A recent invitation to address a lovely spiritual community on Mother's day this year led me to remember an article I wrote for a local RC newspaper as a 28 year old teacher of adult religious education and graduate student at Colgate/Rochester Divinity School. I was passionately involved in the Women's Ordination movement and I'd been asked to write an article for Mother's day.
I enjoyed typing my own words off the yellowed newsprint copy I've kept all these years. It was like talking with a younger version of myself who liked formal biblical exegesis and was fiercely committed to the spiritual Feminine, who for me, since I was 21 and dreamed of Her before I knew Her, is called Howling Mary. I am very thankful to that lovely young woman part of me for caring so passionately about changing the Male only paradigm of recent but bloody history. It was fun remembering how steeped in Scriptural studies I was and letting those passages echo for me again.
This is what I wrote:
Wednesday, May 4, 1977
Article in Courier Journal
Adelita Menges, (Chirino again now, Menges was my first husband's surname)
(Ms. Menges is coordinator for Adult Religious Education at Blessed Sacrement Parish and a member of the Rochester Regional Task Force on Women in the Church.)
God as Mother? A Biblical Reflection
How appropriate it is to talk about God on Mother’s Day is not immediately clear. Yet should we not examine in the light of Biblical faith our worship of God? Have we made for ourselves a graven image God, all masculine, all male?
The Scriptures teach that God is not a glorified human being, male or female. “I am God and not man, the Holy One in your midst” (Hos 11:9) “For my thoughts are not your thoughts, neither are your ways my ways, says the Lord.” (Is 55:8) It is this understanding that governs the use of either masculine or feminine metaphor in Scripture.
In Israel’s patriarchal culture, the masculine pronoun was used regularly to denote God. In Scripture, however, there are many qualities of God that are reflected with decidedly feminine imagery. Feminine imagery illustrates the nature of God’s relationship to Israel in the Exodus and Wanderings. God is like a mother to Israel who provides food and drink for pilgrim Israel in the desert.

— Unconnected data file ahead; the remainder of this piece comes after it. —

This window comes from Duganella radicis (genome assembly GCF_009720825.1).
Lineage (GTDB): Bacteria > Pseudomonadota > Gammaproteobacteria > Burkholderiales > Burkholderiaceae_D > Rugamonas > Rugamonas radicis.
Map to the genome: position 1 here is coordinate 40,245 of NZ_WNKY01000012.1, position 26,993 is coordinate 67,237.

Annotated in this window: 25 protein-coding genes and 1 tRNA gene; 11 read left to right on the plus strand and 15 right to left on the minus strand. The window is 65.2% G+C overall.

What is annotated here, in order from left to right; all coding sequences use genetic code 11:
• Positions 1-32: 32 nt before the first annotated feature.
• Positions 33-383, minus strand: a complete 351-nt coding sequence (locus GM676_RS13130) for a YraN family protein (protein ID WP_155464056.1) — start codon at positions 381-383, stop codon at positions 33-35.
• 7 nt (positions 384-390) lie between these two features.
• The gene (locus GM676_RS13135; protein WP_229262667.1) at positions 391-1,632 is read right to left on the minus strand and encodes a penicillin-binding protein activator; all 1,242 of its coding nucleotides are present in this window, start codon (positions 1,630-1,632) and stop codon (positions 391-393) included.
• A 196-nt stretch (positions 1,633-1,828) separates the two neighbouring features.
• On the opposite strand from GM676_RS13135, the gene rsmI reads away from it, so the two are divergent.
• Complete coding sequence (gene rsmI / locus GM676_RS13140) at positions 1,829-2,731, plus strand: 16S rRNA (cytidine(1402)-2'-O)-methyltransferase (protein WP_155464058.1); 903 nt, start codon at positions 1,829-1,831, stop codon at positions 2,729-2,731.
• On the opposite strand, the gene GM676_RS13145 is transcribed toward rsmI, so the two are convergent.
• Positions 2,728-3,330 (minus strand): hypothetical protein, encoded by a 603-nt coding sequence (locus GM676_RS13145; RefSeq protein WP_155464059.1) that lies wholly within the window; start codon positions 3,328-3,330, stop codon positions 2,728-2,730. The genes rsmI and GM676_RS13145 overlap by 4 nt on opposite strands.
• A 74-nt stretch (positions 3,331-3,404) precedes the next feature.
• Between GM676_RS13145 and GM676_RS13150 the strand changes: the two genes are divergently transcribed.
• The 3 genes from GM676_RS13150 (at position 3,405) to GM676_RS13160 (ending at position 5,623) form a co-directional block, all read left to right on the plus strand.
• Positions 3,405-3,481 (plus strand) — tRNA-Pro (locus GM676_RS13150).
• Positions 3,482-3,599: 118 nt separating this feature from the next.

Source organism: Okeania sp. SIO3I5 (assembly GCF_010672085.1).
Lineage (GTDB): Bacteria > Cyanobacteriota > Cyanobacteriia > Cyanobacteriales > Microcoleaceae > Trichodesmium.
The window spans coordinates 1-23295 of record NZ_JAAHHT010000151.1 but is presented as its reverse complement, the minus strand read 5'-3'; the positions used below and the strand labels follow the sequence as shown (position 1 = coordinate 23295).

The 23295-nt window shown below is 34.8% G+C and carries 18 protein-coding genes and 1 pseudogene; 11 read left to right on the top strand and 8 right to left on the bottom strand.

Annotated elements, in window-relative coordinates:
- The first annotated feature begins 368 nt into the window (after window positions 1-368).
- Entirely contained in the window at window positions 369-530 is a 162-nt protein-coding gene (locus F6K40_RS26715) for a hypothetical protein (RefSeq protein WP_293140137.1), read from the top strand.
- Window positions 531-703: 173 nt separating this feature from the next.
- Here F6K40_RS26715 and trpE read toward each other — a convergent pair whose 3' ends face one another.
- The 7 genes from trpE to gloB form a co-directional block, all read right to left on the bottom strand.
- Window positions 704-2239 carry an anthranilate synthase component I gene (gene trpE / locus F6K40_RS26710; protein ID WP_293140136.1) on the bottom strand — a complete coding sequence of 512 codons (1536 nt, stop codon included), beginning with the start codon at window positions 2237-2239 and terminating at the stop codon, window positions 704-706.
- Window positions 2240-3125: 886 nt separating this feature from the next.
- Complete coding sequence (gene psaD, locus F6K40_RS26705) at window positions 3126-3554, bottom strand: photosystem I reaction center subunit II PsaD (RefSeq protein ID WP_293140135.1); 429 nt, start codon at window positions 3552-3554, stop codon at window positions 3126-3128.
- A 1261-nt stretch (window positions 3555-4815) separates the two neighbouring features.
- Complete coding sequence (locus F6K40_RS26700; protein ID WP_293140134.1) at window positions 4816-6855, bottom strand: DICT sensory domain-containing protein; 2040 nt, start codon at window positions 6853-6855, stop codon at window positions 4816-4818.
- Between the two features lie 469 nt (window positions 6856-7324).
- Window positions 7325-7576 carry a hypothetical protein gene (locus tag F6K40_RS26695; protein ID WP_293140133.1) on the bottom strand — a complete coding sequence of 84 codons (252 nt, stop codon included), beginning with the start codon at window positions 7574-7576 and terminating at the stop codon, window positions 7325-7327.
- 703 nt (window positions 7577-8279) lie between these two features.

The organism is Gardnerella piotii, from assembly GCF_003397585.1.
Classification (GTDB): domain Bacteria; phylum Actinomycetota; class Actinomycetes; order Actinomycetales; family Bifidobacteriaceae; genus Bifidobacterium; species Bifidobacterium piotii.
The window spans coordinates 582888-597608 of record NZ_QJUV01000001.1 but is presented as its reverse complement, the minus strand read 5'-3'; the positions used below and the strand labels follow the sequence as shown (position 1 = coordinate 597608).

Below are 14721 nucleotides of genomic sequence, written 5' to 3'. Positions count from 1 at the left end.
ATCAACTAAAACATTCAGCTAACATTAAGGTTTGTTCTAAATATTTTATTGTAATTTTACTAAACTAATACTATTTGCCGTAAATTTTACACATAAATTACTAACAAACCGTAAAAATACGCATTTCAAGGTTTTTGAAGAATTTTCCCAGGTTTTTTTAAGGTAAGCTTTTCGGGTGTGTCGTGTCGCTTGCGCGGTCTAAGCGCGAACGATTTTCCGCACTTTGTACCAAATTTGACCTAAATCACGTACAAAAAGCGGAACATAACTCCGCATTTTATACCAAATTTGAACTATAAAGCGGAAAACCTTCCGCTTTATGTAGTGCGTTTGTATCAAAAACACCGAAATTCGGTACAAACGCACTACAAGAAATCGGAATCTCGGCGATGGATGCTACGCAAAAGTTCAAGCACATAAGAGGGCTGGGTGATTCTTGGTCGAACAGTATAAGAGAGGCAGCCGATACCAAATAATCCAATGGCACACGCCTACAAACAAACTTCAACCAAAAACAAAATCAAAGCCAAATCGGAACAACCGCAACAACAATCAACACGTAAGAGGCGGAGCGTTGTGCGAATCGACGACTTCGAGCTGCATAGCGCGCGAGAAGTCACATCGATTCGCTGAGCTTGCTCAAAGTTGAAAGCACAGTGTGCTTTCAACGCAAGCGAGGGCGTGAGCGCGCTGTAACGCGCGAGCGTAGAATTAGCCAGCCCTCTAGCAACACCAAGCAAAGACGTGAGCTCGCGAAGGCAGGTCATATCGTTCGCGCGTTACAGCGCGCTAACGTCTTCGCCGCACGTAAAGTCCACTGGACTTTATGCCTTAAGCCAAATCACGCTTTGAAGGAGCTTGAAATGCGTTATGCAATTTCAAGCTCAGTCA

Moses poses this rhetorical question of the Lord; “Did I conceive all these people? Did I bring them forth, that you should say to me, “Carry them in your bosom as a nurse carries the suckling child to the land which thou didst swear to give their fathers?” (Num 11:12) No, it was God that conceived Israel.
Second Isaiah also depicts God liberating Israel from Babylon as a woman giving birth to a child. “How I will cry out like a woman in travail. I will gasp and pant…” (42:14). Third Isaiah further employs the maternal metaphor for God: “Shall I who causes to bring forth shut the womb? Says your God.” (66:9).
“As one whom his mother comforts so I will comfort you.” also is in Third Isaiah (66:13) It is within this tradition of God as the mother of Israel that Jesus in the Gospel of Luke depicts himself calling to his unheeding people; “Jerusalem, Jerusalem, how often have I longed to gather your children as a hen gathers her brood under her wings, and you refused.” (13:34).
The biblical witness with its rich mixture of masculine and feminine symbol, exhorts us to obey the commandment to make no graven images. (Ex. 20:4). We witness in Scripture god acting as Mother and Father, creating and redeeming, giving birth to and protecting Israel. Yet God is not male or female. These are all symbols, metaphors that we can use to describe the way God acts towards us.
On Mother’s Day, then, it is fitting that we should pause to reflect on the Scriptural revelation of God as Mother. God taught Israel to walk, lavished love on this people and fed them . (Hos 11: 1-4). In our human experience, it is often our mothers who perform such caring acts for us. Why should we exclude this maternal quality from our own understanding of God?
Surely there are those of us who long to know a loving and tender God who delights in our joys and comforts us in our sufferings.
I no longer choose to address the Goddess; the Feminine Divine, within the Christian religious paradigm, but I am so very grateful to my 28 year old self for laying the foundation in me that she has. It is really nice to feel her around again.